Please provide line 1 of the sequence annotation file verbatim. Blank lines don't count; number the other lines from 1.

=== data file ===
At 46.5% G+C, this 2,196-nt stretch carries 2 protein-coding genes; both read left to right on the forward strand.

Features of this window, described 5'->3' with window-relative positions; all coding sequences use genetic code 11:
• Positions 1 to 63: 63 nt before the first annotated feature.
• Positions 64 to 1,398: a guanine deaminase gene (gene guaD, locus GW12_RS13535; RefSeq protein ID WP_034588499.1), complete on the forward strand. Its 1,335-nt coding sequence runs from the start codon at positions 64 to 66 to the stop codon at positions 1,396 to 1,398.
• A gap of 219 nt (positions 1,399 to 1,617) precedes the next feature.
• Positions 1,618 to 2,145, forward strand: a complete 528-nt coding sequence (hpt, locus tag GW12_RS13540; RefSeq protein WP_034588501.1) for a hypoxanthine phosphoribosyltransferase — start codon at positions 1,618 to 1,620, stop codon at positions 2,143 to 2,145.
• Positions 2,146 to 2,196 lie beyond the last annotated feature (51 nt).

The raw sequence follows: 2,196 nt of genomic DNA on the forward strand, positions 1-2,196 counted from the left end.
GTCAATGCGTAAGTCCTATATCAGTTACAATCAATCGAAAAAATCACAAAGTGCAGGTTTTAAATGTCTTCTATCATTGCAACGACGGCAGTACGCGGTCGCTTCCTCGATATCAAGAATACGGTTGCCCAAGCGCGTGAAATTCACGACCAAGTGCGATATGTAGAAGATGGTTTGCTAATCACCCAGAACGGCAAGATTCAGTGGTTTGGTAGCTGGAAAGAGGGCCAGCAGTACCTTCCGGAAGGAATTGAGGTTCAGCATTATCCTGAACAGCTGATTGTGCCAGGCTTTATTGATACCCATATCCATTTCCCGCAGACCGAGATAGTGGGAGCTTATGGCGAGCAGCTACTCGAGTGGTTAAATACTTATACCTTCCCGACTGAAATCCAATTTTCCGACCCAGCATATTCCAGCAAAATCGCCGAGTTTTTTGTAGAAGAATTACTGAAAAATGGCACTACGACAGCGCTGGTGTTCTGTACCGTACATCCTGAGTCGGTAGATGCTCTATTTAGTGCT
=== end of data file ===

At 46.5% G+C, this 2,196-nt stretch carries 2 protein-coding genes; both read left to right on the forward strand.